Toughest States for Retirees
En español | Choosing where to live after retirement is a huge decision — and a very personal one. A low cost of living is a priority for some, while being close to family takes precedence for others regardless of the cost. As you plan for retirement, one smart way to identify the best place to retire for you is to eliminate the places that don't meet your needs.
See also: Best places to retire abroad.
Toward that end, TopRetirements.com, a website that provides information on retirement communities, has issued its list of the 10 worst states for retirement. The list is subjective, of course, but it's a good starting point for research. Factor in your personal retirement preferences as your review the rationale for why each of these states landed in the bottom 10.
In compiling its list, TopRetirements.com gave the most weight to three criteria: taxes, fiscal health and climate. Each of these factors is important, generally speaking, to retirees. On the financial front, high taxes can eat away at limited incomes, while poor fiscal health can force state governments to raise revenue or cut services. A warm climate is a natural draw for many retirees. If those three criteria aren't among your top priorities, then the low rankings might not influence your decision.
Here are the 10 worst states for retirement, with No. 1 being the lowest ranked, according to TopRetirements.com:
Worst States for Retirement
Why You Should Think Twice
||Poor fiscal health|
|2) California||Expensive, and its finances are in disarray|
|3) New York
||Very high taxes, including property taxes|
|4) Rhode Island||Worst-off state in the Northeast from a financial viewpoint; high taxes|
|5) New Jersey
||Highest property taxes in the United States; has pension funding issues|
|6) Ohio||High unemployment and cold winters|
|7) Wisconsin||High property taxes and frigid weather|
|8) Massachusetts||High cost of living and high property taxes|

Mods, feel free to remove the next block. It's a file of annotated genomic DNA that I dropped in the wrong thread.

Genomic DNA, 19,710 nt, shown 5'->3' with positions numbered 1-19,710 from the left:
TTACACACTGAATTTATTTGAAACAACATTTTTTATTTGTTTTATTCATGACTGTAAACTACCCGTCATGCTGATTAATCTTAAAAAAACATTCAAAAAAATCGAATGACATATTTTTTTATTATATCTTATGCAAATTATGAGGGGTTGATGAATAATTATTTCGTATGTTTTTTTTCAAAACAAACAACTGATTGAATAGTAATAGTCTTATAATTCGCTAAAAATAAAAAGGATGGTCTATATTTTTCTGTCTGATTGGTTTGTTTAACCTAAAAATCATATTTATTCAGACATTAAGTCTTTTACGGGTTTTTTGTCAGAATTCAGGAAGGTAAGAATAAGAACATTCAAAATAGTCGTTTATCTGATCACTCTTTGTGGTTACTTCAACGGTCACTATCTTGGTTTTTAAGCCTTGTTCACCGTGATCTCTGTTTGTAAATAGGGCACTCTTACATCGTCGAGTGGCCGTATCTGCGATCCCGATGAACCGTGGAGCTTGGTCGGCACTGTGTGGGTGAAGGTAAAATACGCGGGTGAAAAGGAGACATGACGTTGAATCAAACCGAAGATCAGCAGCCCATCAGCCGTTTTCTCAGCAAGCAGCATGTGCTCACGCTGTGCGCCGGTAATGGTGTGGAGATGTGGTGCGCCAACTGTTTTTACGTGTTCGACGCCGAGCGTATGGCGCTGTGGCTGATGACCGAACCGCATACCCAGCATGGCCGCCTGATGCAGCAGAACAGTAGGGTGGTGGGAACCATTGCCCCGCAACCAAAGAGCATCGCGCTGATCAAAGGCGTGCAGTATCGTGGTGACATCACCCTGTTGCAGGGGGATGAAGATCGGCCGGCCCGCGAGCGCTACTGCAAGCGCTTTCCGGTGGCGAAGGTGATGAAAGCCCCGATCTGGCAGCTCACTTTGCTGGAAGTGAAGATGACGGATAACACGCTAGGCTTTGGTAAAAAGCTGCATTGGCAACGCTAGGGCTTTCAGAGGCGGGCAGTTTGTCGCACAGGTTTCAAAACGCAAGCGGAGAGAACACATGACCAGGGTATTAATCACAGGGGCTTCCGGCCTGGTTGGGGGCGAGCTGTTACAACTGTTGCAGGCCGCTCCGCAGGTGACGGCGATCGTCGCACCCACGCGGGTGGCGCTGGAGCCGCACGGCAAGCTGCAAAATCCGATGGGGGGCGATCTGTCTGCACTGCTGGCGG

|9) Connecticut||Taxes Social Security and has high property taxes|
||Foreclosure capital of the world|
Visit TopRetirements.com for more details on why it ranked each state as low as it did. The information can be illuminating. Illinois, for example, is under such dire financial stress that it was forced to borrow money to fund its pension obligations. The state, however, doesn't tax retirees' Social Security income, which is a plus. The cold winters are inescapable.
You can also compare TopRetirements.com's choices to a similar list of the 10 worst-rated states for retirement that was compiled by Money-Rates.com, a finance website. Illinois didn't even make Money-Rates.com's list, which was topped instead by Nevada. Money-Rates.com gave significant weight to crime and unemployment rates.
Money-Rates.com also issued a list of the 10 best states for retirement.
Use this checklist from TopRetirements.com as you evaluate potential retirement states. Give the most attention to the factors that you think will matter most to you in retirement:
- Taxes (sales, income, property, inheritance and estate)
- Climate and topography
- Fiscal health of the state government
- Health care
- Cost of living (including housing)
- Education (including colleges)
- Cultural resources
- Natural disasters
- Proximity to friends and family
- Fitting in socially, politically and religiously
You may also like: 10 best-rated states for retirement. >>